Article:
It’s been a banner month for the Circulator: after the Wisconsin Avenue portion of the Georgetown-Union Station loop was saved from elimination in in the 11th hour by Mayor Adrian Fenty, plans are in the works to create a new line connecting Georgetown with Rosslyn.
According to the Washington Examiner, local officials are pushing for the creation of a new Circulator route that would replace the Georgetown Metro Connection “Blue Bus,” which is currently run by the Georgetown Business Improvement District.
The Blue Bus was conceived of as a way to demonstrate the demand in Georgetown for public bus service to a nearby Metro stop, and currently serves between 35,000 and 40,000 riders per month. But the Blue Bus was only designed as a temporary solution, and the BID is hoping that the District Department of Transportation will take over the route.
Last week, D.C. Councilmember Jack Evans (D-Ward 2), whose district includes Georgetown, introduced a bill to change the rule preventing the Circulator from running outside D.C. city limits.
Although the BID says D.C. leaders have pledged financial support and Rep. Jim Moran (D—Va.) secured federal money for new buses, DDOT spokesman John Lisle said they “have no plans for a new route at this time.”
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In our interview with Jennifer Altemus, president of the Citizens’ Association of Georgetown, you may have noticed that she mentioned the possible cut of the Circulator route up Wisconsin Avenue.
The Circulator buses (which aren’t nearly as ugly as the Metrobuses) run relatively reliably every ten minutes, providing one of the few good public transportation links between Georgetown and downtown D.C. But if DDOT gets its way, that may not be the case for much longer: they’re hoping to lob off the Wisconsin Avenue portion of the Circulator route.
According to GM, the change is being made due to budgetary concerns and has already been signed off on by City Administrator Neil Albert.
Last year, Metrobus’ 30s series service to Georgetown was thinned out in the name of reliability. Instead of five 30 routes connecting Georgetown to downtown, there are now two (and a third that heads to Foggy Bottom). At the same time, the Circulator also planned to cut its route back from Wisconsin.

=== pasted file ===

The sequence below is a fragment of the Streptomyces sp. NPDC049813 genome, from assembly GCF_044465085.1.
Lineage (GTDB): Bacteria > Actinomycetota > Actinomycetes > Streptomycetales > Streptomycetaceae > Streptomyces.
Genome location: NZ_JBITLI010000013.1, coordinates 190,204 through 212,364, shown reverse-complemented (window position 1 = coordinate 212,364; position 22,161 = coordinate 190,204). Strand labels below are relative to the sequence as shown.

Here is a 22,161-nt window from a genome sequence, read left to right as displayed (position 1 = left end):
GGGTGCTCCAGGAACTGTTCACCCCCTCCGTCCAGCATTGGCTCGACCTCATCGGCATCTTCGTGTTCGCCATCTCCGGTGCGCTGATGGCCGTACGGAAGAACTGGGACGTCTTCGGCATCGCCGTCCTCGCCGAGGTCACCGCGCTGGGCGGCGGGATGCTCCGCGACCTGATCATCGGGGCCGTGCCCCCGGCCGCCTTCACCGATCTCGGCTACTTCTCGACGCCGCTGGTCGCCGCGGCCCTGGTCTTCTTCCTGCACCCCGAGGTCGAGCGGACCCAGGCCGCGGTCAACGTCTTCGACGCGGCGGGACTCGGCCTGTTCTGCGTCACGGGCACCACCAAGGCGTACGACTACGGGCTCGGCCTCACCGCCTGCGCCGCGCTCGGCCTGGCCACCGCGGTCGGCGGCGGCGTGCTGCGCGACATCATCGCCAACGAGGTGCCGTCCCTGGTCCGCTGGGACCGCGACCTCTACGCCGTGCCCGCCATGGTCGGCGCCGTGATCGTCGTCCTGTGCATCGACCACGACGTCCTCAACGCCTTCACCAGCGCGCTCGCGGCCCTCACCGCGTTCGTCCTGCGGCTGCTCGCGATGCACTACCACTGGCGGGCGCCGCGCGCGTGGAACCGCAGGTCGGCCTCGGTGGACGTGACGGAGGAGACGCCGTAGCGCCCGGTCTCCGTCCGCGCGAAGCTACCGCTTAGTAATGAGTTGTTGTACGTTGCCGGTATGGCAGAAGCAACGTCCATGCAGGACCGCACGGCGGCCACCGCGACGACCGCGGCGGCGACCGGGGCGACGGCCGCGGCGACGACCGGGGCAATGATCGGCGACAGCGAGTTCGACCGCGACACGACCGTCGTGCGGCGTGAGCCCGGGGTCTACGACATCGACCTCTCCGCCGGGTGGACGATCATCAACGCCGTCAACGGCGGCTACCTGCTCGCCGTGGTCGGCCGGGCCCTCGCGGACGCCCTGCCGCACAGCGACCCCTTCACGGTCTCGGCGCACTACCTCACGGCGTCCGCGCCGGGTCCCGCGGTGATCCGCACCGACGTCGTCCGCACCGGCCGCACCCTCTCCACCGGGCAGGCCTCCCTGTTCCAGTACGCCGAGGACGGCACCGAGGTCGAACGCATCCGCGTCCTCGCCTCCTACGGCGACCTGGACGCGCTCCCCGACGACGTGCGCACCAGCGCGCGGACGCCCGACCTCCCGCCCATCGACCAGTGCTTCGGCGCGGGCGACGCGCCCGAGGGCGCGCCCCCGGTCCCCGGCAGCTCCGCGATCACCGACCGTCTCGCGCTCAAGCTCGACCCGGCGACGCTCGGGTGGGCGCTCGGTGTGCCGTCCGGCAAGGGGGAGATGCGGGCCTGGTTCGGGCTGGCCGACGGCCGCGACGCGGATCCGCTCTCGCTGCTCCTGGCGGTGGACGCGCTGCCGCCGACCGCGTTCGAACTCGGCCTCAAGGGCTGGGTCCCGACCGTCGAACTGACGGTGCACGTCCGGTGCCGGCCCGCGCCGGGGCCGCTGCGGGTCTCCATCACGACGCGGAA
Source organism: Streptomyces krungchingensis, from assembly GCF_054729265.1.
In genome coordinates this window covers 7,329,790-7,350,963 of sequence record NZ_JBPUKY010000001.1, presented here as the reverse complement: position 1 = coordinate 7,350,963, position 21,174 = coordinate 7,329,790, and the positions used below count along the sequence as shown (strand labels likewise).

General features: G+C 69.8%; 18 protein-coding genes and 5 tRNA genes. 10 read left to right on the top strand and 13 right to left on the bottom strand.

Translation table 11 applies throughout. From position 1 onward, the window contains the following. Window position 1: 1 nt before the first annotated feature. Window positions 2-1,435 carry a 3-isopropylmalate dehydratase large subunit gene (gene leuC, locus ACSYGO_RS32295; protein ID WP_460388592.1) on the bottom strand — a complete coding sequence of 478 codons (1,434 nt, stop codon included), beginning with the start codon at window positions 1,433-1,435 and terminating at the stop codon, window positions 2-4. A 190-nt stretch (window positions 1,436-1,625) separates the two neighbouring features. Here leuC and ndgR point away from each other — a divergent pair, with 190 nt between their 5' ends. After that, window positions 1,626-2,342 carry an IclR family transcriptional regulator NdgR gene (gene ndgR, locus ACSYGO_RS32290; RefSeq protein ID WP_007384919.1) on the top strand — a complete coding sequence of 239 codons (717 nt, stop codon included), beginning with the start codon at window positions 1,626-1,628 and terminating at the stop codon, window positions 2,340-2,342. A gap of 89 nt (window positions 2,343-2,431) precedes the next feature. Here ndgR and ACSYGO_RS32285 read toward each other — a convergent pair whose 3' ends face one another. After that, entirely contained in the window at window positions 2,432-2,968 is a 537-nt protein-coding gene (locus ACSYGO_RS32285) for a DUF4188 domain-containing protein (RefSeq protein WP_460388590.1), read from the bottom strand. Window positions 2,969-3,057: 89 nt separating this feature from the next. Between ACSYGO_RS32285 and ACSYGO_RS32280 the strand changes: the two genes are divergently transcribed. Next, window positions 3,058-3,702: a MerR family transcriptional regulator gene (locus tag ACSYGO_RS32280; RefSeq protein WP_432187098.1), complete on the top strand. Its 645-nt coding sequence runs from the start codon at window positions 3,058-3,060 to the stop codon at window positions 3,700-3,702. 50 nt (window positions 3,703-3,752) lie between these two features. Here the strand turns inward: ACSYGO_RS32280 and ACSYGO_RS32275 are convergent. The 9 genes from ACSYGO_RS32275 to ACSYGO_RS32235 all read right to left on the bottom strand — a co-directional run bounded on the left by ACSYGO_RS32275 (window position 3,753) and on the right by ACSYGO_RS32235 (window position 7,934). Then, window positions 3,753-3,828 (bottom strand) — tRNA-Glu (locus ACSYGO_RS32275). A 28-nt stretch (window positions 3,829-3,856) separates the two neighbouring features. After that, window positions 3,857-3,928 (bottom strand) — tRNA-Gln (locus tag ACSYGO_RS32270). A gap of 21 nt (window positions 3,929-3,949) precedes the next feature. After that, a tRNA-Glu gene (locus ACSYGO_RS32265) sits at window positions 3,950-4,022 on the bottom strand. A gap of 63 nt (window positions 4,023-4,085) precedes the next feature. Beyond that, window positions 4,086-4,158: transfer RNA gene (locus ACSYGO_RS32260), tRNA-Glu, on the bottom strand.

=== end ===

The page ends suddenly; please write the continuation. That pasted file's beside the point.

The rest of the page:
Only pressure from residents, along with the need to pick up the slack from the pared down 30s, kept them from cutting down the route. Now, the Circulator may finally go the way of the 30s, effectively crippling good bus service in Georgetown.
CAG is campaigning to keep the Circulator running up Wisconsin. If you want to join their crusade, you can send Mayor Adrian Fenty a letter or e-mail asking him to intervene.
After the jump, check out the form letter CAG wrote up which you can send to the Mayor.
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Next fall, you may be hopping the Circulator for $1 to escape the Georgetown bubble via Rosslyn, as opposed to one of the Blue Buses that currently rumble down the streets of Georgetown.
Why? Well, WTOP reports in vague terms that it has something to do with increased efficiency (Works for me).
The Circulator, which the D.C. Department of Transportation runs, already includes several routes around the city, but adding this one might be tought. According to WTOP:
There are some legal issues to tie up first—crossing the Key Bridge would add buses to what is an already congested Potomac Crossing. The D.C. Council would likely have to weigh in on the proposal before the expansion to Rosslyn could happen.
DDOT replaced the Blue Bus, officially the D.C. Metro Connection, thta runs between Georgetown and Rosslyn with the Circulator as part of a “pilot program” in 2007. Guess it didn’t stick.